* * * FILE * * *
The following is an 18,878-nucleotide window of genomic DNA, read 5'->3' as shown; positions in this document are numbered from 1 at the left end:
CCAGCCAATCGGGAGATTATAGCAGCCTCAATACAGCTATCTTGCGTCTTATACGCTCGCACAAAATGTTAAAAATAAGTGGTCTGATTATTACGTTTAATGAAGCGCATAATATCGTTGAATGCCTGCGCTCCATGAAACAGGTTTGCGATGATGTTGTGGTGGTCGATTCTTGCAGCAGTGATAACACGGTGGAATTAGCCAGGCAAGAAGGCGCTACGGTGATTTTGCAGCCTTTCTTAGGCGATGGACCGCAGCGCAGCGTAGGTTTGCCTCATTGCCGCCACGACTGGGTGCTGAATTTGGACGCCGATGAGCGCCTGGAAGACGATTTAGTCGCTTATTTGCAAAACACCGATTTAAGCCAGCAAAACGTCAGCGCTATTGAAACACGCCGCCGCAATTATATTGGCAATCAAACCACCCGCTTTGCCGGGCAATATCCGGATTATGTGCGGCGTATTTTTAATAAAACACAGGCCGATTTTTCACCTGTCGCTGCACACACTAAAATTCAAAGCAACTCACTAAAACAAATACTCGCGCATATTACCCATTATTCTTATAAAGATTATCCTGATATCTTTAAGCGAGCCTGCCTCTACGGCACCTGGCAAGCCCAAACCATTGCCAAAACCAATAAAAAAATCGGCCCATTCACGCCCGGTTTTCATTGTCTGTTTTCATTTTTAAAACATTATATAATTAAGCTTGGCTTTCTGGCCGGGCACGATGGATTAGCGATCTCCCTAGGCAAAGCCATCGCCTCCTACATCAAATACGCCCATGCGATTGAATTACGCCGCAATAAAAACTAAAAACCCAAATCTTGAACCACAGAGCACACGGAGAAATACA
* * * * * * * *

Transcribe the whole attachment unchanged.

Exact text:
The following is an 18,878-nucleotide window of genomic DNA, read 5'->3' as shown; positions in this document are numbered from 1 at the left end:
CCAGCCAATCGGGAGATTATAGCAGCCTCAATACAGCTATCTTGCGTCTTATACGCTCGCACAAAATGTTAAAAATAAGTGGTCTGATTATTACGTTTAATGAAGCGCATAATATCGTTGAATGCCTGCGCTCCATGAAACAGGTTTGCGATGATGTTGTGGTGGTCGATTCTTGCAGCAGTGATAACACGGTGGAATTAGCCAGGCAAGAAGGCGCTACGGTGATTTTGCAGCCTTTCTTAGGCGATGGACCGCAGCGCAGCGTAGGTTTGCCTCATTGCCGCCACGACTGGGTGCTGAATTTGGACGCCGATGAGCGCCTGGAAGACGATTTAGTCGCTTATTTGCAAAACACCGATTTAAGCCAGCAAAACGTCAGCGCTATTGAAACACGCCGCCGCAATTATATTGGCAATCAAACCACCCGCTTTGCCGGGCAATATCCGGATTATGTGCGGCGTATTTTTAATAAAACACAGGCCGATTTTTCACCTGTCGCTGCACACACTAAAATTCAAAGCAACTCACTAAAACAAATACTCGCGCATATTACCCATTATTCTTATAAAGATTATCCTGATATCTTTAAGCGAGCCTGCCTCTACGGCACCTGGCAAGCCCAAACCATTGCCAAAACCAATAAAAAAATCGGCCCATTCACGCCCGGTTTTCATTGTCTGTTTTCATTTTTAAAACATTATATAATTAAGCTTGGCTTTCTGGCCGGGCACGATGGATTAGCGATCTCCCTAGGCAAAGCCATCGCCTCCTACATCAAATACGCCCATGCGATTGAATTACGCCGCAATAAAAACTAAAAACCCAAATCTTGAACCACAGAGCACACGGAGAAATACA